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Budget 2023 and green incentives: Investment in renewable energy is a fundamental business decision

28 February 2023 PwC

PwC South Africa is pleased to share its second South Africa Economic Outlook report for 2023.

In the wake of Budget 2023 and announced incentives for investment in solar power generation, this edition focuses on green incentives and their role in encouraging local businesses to invest in renewable electricity generation. Investment in renewable energy will be a fundamental business decision in 2023 and beyond: it is the most direct solution for South Africa’s private businesses to improve their energy security situation.

Aside from the newly announced solar incentives for businesses and households, South African legislation already provides several other green grants, incentives and reliefs that aim to encourage and reward companies for implementing measures to combat climate change. The specific incentives under the Income Tax Act include benefits linked to energy efficiency savings, the purchasing of renewable electricity generating equipment and acquiring a new and unused environmental treatment and recycling asset, amongst others.

Lullu Krugel, PwC South Africa Chief Economist and ESG Africa Lead, says:

As the world moves to combat climate change, decarbonisation has become a priority for governments and companies alike. One way that governments around the world are spurring decarbonisation progress is through green taxes and incentives. Green incentives are financial benefits that are used to encourage projects and investments that reduce environmental harm. They include tax incentives that reduce tax liabilities to stimulate investments focused on mitigating environmental impact.

Green incentives can help private businesses achieve Environmental, Social and Governance (ESG) goals which, in turn, is essential for addressing our country’s social challenges. The country’s power situation is severely affecting economic growth and jobs at a time when the country urgently needs to recover from the aftereffects of the COVID-19 crisis to retain its competitiveness and attractiveness. However, load-shedding is currently the number one brake on economic and employment growth.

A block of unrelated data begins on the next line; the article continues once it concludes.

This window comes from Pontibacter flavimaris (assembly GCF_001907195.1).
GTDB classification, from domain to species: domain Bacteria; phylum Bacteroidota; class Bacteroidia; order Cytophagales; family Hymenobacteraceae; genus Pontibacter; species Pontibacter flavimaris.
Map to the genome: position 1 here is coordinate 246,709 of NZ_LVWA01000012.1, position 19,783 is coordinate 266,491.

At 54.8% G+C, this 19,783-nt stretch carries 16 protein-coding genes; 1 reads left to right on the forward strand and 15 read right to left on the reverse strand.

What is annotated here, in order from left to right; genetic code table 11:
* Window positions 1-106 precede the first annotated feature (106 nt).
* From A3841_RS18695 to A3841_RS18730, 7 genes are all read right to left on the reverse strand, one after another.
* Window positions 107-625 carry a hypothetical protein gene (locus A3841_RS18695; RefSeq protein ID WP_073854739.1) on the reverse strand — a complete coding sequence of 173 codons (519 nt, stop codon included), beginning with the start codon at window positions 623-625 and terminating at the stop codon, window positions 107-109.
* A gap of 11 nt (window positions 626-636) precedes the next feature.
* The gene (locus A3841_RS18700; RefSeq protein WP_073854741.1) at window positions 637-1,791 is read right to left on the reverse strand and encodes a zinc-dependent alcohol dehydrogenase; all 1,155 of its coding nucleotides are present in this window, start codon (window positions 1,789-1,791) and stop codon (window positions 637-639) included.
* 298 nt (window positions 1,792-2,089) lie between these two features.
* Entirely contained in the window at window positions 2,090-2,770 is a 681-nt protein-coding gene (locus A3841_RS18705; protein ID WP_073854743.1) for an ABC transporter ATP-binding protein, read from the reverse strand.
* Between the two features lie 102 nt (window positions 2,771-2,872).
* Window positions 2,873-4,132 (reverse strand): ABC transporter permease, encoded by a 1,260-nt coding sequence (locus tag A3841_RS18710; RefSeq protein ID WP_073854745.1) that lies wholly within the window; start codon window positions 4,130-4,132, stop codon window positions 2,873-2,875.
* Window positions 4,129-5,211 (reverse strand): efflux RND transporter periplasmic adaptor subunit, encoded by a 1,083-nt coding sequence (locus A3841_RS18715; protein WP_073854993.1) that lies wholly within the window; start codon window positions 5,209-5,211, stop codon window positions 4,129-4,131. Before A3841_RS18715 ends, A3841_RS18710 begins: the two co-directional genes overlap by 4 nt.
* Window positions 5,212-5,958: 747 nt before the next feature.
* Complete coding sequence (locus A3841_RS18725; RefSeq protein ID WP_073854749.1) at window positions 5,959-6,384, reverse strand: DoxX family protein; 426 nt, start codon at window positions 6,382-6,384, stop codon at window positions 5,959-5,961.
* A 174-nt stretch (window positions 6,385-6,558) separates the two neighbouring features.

Christie Viljoen, PwC South Africa Senior Economist, says:

PwC estimates that power cuts reduced potential real GDP growth by five percentage points in 2022. This cost the country around 600,000 potential jobs. The channels of negative impact from load-shedding on the economy are diverse, including: weaker consumer confidence weighing on retail spending; lower business confidence impacting investment decisions; and tainted international perceptions limiting foreign investment. Looking beyond GDP, society also faced increased crime risk due to off-line security systems, longer journeys linked to delayed transport, and unreliable communication from slower mobile telecommunication services, amongst other issues.

On a positive note, research by Moneyweb found that South African households and businesses installed 1,500 MW in solar generation capacity during 2022, with a total of 4,550 MW installed solar capacity at the end of last year falling outside of the Renewable Independent Power Producer Programme (REIPPP). The South African Photovoltaic Industry Association (SAPVIA) expects another 2,300 MW to be added in 2023, to bring the total capacity to 6,850 MW. This will almost equal the expected REIPPP-related capacity of 6,952 MW.

One of the benefits that can potentially unlock more solar installation in commercial and residential buildings is the concept of net billing. This would compensate prosumers (who both produce and consume energy) based on the actual market value of electricity. This is achieved by balancing what the prosumers consume to keep their lights on with the surplus that they inject into the grid. Alternative mechanisms like a feed-in-tariff (FiT) work on a similar business model but with the provision that excess energy injected into the grid is compensated at a predetermined tariff.

During his State of the Nation Address (SONA) 2023, President Cyril Ramaphosa declared a national state of disaster to respond to the electricity crisis. The state of disaster enables the government to accelerate the roll out of much needed energy projects by leveraging certain regulatory mechanisms. Given this declaration, greater clarity is needed on how municipalities can deviate from stringent procurement policies in order to expedite the uptake of small-scale renewables like solar energy whilst ensuring transparent and legal procurement takes place.

Key content in this report includes:
• Climate risk: Green taxes and incentives can help businesses achieve environmental goals.
• Budget 2023: R9 billion worth of incentives for businesses and households to invest in solar panels.
• ESG focus: Income Tax Act offers other incentives for investment in renewable electricity generation.
• Featured PwC research: Changes at SARS help to improve South Africa’s private business environment ranking.

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